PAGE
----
Violence towards Yan Ever Mengge, also known as Bowake.

On 23rd October 2017, Yan Ever Mengge, also known as Bowake, met a company worker who was clearing land and forest around the Kapiremi grove. Bowake asked him about whether the community’s demands to be paid compensation for the land and forest products they had lost would be met. The company had promised that this would take place on the 22nd October 2017. However, Bowake and other clans had received no response to their demands by that date.

Bowake therefore put in place a customary law blockade around Kapiremi grove and asked the worker to stop clearing the area. Bowake removed the keys of the worker’s motorbike and the excavator, and departed, leaving the worker behind.

Brimob officers came to the area of the blockade and asked who had done it. Then they went to look for Bowake in their vehicle. Driving at top speed, the car pursued Bowake, trying to run him down, but he was able to jump to the side of the road to avoid it. The officers opened the left-hand door of the car violently, slamming it into Bowake’s body.

Three Brimob officers ganged up on Bowake, striking him and torturing him until he fell to the ground. They used their rifle butts to strike him around his neck, back, waist and knees, Wearing jackboots, they kicked him in his stomach, sides and chest.

“Brimob said, ‘We’re going to kill you here, today’. They were kicking me like I was a football” Yan Ever Mengge said. The Brimob guards also threatened that they would bury him alive.

Some local passersby witnessed the incident from a distance, but were not able to help. They just shouted out, asking for mercy, and for Brimob to halt their ferocious attack.

Bowake was soaked in blood, his whole body covered with bruises and he was unable to walk. He was lifted up and put in the vehicle that the Brimob officers were driving. When they got out of the car in the camp, the Brimob officers continued to kick him until he collapsed. He was brought to the company’s camp and looked after there for several days. He was still in pain and didn’t heal, his backbone and back were hurting, he had difficulty sleeping and often vomited blood.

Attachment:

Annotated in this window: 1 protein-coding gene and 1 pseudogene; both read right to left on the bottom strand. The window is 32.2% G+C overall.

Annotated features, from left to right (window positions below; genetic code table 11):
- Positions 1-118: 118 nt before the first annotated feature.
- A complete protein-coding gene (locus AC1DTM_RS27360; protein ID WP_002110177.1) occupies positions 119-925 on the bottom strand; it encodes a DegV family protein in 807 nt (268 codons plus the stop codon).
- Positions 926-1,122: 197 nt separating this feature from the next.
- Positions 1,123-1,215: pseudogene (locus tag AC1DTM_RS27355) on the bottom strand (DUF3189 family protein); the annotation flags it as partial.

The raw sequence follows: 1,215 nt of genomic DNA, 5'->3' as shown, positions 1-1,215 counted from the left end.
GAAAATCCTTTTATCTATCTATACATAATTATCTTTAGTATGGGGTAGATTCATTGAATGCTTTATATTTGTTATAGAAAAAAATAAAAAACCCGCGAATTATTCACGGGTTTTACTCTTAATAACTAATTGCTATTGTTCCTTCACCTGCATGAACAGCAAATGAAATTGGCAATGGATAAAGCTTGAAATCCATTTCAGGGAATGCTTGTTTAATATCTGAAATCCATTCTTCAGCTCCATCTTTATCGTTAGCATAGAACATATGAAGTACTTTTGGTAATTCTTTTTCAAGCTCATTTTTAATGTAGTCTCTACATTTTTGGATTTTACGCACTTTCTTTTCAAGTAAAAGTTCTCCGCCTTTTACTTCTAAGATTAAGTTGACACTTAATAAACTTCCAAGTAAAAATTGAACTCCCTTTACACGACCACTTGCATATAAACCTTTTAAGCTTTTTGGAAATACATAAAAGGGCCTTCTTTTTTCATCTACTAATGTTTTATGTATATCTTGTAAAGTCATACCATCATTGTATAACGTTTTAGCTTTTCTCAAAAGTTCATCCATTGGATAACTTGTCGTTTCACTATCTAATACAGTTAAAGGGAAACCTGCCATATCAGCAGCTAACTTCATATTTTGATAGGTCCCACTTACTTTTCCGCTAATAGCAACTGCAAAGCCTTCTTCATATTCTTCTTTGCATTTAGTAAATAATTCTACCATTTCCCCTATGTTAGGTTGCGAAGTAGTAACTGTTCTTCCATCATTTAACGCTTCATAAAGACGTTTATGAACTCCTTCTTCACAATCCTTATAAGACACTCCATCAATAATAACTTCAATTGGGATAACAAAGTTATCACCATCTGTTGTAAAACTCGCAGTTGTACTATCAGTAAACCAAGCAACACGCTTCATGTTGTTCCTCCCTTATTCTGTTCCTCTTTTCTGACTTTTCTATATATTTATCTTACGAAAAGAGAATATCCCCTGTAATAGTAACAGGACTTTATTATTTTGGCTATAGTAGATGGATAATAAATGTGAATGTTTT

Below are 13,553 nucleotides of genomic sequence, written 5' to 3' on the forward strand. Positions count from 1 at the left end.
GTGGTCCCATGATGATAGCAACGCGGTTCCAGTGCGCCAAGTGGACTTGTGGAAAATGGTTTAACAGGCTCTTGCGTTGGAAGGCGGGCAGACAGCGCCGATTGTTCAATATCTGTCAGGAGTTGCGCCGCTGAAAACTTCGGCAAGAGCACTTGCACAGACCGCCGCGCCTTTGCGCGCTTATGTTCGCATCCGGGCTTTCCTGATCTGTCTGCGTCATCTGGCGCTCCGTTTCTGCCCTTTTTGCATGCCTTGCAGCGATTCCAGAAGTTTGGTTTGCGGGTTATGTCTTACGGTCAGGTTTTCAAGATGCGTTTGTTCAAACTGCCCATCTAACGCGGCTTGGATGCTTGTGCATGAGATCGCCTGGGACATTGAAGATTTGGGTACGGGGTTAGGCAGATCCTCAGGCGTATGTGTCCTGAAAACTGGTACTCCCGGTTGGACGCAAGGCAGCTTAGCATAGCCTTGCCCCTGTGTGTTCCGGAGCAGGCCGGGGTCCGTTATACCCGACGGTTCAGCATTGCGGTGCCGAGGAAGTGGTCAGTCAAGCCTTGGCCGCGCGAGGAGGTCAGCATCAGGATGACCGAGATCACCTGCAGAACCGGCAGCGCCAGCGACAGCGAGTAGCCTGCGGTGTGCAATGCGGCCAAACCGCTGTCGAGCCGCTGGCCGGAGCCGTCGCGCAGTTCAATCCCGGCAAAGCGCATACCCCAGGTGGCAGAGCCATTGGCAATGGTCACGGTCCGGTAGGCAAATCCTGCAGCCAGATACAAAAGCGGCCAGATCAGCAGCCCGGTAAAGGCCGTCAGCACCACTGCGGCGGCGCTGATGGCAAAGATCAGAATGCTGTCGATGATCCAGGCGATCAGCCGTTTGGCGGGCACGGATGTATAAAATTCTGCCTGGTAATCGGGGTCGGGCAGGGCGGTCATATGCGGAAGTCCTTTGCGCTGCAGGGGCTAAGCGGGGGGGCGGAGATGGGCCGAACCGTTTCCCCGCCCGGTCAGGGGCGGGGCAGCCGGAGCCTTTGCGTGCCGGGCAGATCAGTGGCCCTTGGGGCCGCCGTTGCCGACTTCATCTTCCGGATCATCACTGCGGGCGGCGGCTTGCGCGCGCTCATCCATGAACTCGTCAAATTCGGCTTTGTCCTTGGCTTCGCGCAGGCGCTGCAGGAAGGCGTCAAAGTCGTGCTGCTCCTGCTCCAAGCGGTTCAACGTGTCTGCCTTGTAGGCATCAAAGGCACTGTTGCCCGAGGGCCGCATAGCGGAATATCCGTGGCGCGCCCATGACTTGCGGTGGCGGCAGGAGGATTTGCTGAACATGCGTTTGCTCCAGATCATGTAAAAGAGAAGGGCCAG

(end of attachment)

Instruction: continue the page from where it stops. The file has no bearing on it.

Bowake’s medical condition and a settlement for the violence.

A company worker called Crist took Bowake to the hospital in Teminabuan. According to Bowake, when they were in the longboat traveling from Puragi village to Teminabuan, company staff sent a message to Crist that Bowake shouldn’t report this violent incident to his family in Teminabuan.

The Mengee family in Teminabuan city did subsequently find out about the problems that Bowake had experienced, however, as Bowake spoke out about the violence and pain which he had suffered to members of his extended family.

The family and three village heads, from Puragi, Tawanggire and Bedare, met and decided to demand a settlement for the violence towards Bowake, plus the cost of his medical treatment, and a resolution of the issue of indigenous people’s land rights in the area.

On 5th November 2017, the Mengee family from Teminabuan and Puragi went to the company’s camp and asked them to come to Puragi village to discuss a settlement, but the company were opposed to this, they wanted to reach the settlement in the company offices. Discussions continued until midnight. Bowake’s family demanded the payment of a penalty under customary law for the beatings and tortures carried out by the three police officers, which would come to 150 million Rupiah. The calculation of the penalty was based on 50 million Rupiah for each of the three perpetrators, but the company bargained the sum down to 50 million Rupiah.

The company produced an official note that it would pay the costs of treatment and a 50 million Rupiah penalty for the beating, and that the matter would then be considered settled. The penalty money would be sent to the family in Teminabuan within the next week. However, this has still not taken place and Bowake has no medicine. He has only been using traditional medicine until now.

The family intends to reject the contents of this note because it was signed in a rush in the middle of the night by family representatives Max Mengge and Cristina Mengge Tesia (represented by Dorce Mengge), and Ashari, on behalf of the company. They feel that the family is disadvantaged by the agreement, for example because it means that the case is considered closed and also because the company didn’t stick to the agreed time limit to pay the family.


Victims Yan Ever Mengge and Nataniel Oropae (Head of Puragi village)

Victim’s family members: Christina Mengge, Dorce Mengge, Christina Mengge, Bram.

Compiled by Franky Samperante and Simon Soren

Sorong, 19 November 2017